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When Baptists Meet: A Feast of Diversity

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Some people say that part of the genius of being Baptist is the admissibility of a wide diversity of viewpoints contending with each other, sometimes within a single congregation. Sometimes, each purveyor of these divergent expressions insists that theirs is the truly responsible position. They posit interesting arguments to support their conclusion. In his recently published book, Contesting Catholicity: Theology for Other Baptists (Waco, Texas: Baylor University Press, 2014) Baptist scholar Curtis Freeman has provided a fresh and illuminating portrayal of one way of being Baptist.

In my opinion, the vast diversity that marks Baptist life is not always to be celebrated. If this diversity characterizes how we give expression to the faith, that is, how we appropriate different cultural tools in communicating the faith, then that is one thing. If the diversity goes to the core of our fundamental beliefs, then that is quite another thing. There is a diversity that is divisive and a diversity that is enriching. The latter will be on full display at the upcoming 21st Baptist World Congress (#BaptistCongress15)  that will take place in Durban, South Africa, in July this year.

One feature of the congress will be a daily Hlanganani (corporate worship service) in which participants will focus on one aspect of the theme, Jesus Christ, the Door. Because the preachers will come from around the world, we are likely to witness different ways of apprehending, interpreting, and announcing the one Gospel. Our rich, cultural diversity, nurtured by different historical experiences of God’s self-revelation, will not disturb the remarkable inner consistency of our understanding of the faith. Arriving with our conventional understandings, we will be introduced to perspectives that are differently and creatively nuanced. The likelihood is great that, if we listen carefully, the sermons will provide us with an enthralling and enriching experience.

In each Imbizo (Bible Study session), presenters are likely to offer different perspectives on the texts under consideration. This is because of the diverse ways in which the God revealed in sacred Scripture has been made known to us in our historical experience. The Bible expositions will reflect the distinct ways in which different people have been formed in the one faith. The 20 presenters, drawn from a wide cross section of the worldwide Baptist family, will provide evidence for the claim that, in the providence of God, the study of God’s word will continue to yield more light and truth for our edification.

From each Izingxoxo (Focus Group) we should gain personal enrichment. Those who assemble in the 37 separate sessions that are available will reflect together on matters of importance in various contexts around the world. They should expect to hear a range of opinions. This is partly because context, culture and history have a far greater impact on our ways of understanding and communicating the Gospel than we sometimes suppose or are willing to admit. We will need to be open to learn from others. It may just be that we come to discern more clearly something God has been saying to us.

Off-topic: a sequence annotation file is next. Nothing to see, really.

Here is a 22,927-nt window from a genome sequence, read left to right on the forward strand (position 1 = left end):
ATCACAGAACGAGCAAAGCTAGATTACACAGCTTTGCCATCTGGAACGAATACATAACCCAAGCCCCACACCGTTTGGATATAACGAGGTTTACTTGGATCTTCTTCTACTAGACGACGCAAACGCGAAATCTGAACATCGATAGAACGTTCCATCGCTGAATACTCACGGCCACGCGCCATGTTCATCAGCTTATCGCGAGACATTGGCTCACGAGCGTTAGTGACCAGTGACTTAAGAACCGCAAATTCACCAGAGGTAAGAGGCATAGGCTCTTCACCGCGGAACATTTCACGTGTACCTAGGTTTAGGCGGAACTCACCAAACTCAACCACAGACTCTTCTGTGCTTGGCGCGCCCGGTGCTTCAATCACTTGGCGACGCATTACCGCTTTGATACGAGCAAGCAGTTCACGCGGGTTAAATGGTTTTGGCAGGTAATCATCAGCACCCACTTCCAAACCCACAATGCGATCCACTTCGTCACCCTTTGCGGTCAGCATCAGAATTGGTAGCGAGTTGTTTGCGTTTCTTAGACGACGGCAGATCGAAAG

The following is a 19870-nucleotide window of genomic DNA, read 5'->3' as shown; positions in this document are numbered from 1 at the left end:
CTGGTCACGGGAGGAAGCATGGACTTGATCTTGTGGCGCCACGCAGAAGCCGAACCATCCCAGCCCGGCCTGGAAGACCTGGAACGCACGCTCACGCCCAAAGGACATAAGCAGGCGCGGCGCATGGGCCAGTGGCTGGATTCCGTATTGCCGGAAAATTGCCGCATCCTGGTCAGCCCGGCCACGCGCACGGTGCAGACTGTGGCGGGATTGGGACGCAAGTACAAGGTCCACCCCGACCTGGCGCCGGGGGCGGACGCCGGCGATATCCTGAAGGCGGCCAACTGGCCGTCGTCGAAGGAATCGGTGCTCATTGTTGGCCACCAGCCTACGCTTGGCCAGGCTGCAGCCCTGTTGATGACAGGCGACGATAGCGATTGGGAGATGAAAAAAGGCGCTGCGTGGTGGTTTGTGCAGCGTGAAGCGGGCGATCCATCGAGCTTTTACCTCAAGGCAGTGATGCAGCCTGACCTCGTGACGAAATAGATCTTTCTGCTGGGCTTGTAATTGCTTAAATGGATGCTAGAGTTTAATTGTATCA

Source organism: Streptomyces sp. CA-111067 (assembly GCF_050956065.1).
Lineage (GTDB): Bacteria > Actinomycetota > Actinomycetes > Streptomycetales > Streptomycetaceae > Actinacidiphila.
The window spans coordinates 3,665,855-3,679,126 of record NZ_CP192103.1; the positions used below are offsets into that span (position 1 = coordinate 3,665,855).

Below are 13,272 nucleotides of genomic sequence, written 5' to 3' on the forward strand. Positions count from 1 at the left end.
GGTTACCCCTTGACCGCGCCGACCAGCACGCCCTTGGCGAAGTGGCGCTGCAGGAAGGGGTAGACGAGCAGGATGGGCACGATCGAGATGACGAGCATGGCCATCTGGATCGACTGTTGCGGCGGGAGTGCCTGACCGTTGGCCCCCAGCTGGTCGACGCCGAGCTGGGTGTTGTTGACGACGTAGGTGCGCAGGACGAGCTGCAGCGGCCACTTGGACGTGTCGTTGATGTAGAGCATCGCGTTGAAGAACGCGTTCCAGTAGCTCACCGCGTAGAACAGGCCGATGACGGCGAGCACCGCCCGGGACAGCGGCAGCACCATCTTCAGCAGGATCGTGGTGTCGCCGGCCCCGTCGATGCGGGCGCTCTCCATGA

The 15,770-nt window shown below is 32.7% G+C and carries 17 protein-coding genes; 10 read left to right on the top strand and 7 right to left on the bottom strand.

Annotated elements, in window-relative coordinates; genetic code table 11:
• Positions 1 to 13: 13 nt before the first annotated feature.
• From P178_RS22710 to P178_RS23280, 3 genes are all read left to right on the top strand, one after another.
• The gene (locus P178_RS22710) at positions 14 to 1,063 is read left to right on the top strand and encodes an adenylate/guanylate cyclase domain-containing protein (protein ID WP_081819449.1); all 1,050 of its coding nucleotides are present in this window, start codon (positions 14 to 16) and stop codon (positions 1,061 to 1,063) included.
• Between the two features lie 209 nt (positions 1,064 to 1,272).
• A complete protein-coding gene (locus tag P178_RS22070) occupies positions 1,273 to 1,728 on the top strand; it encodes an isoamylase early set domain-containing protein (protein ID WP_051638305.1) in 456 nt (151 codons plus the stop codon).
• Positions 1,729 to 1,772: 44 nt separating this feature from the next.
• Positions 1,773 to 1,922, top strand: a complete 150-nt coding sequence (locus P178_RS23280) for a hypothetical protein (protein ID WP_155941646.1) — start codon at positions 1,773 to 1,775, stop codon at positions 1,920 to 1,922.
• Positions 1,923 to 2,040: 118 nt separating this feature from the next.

The spirit of ubuntu will be rife throughout the congress. We will have many opportunities to meet, fellowship with, and learn from, diverse people from most of the 121 countries and territories where BWA member organizations exist. We will celebrate our solidarity, our oneness, and the common destiny that Christ offers us. The congress will be an invaluable networking festival.

Among those whom we are likely to meet in Durban are persons Freeman refers to as Other Baptists. There will undoubtedly be some who reside in the Global South who will suddenly discover that, in some places, they are called Other Baptists. Some of them may wish to indicate that this is a label they attach, not to themselves, but to others who, in their communities, are in the minority.

Armed with the principles we have affirmed in the Covenant on Intra-Baptist Relations, which will be available to all who attend the congress, participants should expect to harvest, from the veritable feast the Durban Congress will offer, a rich fare that is potentially life-transforming.

And wherever these participating Baptists and their Christian friends come from, they will do well to read and ponder the main point that Curtis Freeman elucidates in his magnificent book. It is not difficult to delineate a particular form of Baptist self-understanding, but rare talent is required if one attempts to identify the continuities and discontinuities between a form of Baptist identity and other forms that have appeared over the last 406 years.

Neville George Callam, a Jamaican, has been serving as general secretary and chief executive officer of the Baptist World Alliance since his election in Accra, Ghana in 2007.


  • Guest
    Owen Crooks Friday, 10 April 2015

    I feel compelled to secure a copy of Curtis Freeman's book to share with my Pastor, having read your comments
    Here is praying for God's presence in preparing Congress attendees. We thank God for your faithful leading and the promptings of Rev Henry

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